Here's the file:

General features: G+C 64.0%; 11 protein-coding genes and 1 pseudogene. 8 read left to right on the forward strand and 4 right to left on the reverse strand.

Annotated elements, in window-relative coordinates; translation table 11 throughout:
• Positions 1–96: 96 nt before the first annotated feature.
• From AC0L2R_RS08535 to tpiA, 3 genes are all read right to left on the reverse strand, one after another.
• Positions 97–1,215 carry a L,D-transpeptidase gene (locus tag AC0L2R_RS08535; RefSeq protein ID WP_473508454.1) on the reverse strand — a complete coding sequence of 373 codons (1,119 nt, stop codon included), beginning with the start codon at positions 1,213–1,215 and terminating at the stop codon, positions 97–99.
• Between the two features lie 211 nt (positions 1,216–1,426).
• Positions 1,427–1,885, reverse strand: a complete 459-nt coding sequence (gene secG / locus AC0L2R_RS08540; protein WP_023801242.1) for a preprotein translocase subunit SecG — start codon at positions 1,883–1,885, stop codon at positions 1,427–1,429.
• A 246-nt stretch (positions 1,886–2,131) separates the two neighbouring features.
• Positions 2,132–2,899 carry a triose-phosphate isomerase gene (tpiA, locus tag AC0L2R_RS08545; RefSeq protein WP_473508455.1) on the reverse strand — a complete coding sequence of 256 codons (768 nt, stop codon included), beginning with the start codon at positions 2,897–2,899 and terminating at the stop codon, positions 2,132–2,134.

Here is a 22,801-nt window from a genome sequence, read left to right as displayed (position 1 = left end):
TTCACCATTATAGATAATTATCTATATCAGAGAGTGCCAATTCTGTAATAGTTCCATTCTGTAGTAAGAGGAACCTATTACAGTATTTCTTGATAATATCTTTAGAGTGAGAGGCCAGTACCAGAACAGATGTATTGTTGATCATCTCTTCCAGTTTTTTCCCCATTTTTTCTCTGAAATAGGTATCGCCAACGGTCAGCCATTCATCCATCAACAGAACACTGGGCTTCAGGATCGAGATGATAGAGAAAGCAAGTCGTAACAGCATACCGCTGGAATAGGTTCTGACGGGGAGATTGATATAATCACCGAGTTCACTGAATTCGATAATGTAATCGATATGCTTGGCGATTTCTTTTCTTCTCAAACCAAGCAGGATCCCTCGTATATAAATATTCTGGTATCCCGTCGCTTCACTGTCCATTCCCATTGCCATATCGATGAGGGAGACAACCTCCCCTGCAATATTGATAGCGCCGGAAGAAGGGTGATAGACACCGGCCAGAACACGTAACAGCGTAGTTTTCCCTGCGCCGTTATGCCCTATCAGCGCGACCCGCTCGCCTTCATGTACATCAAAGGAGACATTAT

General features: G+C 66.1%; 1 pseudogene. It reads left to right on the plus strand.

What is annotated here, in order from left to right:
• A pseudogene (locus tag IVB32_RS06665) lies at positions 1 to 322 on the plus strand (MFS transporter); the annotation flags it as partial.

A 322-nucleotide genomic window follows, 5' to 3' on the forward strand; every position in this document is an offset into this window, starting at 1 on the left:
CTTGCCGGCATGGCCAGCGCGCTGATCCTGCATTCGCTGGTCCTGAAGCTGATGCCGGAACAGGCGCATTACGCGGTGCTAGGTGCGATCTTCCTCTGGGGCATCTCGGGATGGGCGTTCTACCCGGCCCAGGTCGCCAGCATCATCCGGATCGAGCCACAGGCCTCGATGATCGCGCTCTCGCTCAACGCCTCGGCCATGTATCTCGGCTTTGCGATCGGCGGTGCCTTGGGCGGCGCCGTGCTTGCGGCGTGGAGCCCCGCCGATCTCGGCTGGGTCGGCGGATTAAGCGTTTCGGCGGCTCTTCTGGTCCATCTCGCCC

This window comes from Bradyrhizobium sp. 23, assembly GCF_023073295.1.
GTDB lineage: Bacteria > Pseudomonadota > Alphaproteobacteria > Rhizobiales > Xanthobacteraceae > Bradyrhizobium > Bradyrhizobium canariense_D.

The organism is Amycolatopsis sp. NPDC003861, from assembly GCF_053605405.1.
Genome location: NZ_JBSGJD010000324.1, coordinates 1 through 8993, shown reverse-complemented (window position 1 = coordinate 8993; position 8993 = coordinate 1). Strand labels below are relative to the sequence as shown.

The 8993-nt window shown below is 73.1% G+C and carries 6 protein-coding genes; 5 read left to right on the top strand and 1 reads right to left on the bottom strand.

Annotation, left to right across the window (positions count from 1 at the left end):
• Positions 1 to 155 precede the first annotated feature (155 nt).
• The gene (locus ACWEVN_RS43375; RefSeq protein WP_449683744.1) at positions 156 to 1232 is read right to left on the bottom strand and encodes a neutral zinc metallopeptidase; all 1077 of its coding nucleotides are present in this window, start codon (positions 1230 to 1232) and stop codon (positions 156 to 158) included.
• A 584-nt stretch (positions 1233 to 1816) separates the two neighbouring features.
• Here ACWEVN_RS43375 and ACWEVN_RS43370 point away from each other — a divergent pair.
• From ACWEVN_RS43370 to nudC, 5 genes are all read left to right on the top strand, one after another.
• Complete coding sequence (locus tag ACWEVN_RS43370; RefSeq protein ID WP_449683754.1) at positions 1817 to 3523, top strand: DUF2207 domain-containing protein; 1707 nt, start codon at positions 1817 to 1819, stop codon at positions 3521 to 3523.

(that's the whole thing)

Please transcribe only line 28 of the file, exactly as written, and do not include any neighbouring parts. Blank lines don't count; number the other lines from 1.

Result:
• Complete coding sequence (locus tag ACWEVN_RS43370; RefSeq protein ID WP_449683754.1) at positions 1817 to 3523, top strand: DUF2207 domain-containing protein; 1707 nt, start codon at positions 1817 to 1819, stop codon at positions 3521 to 3523.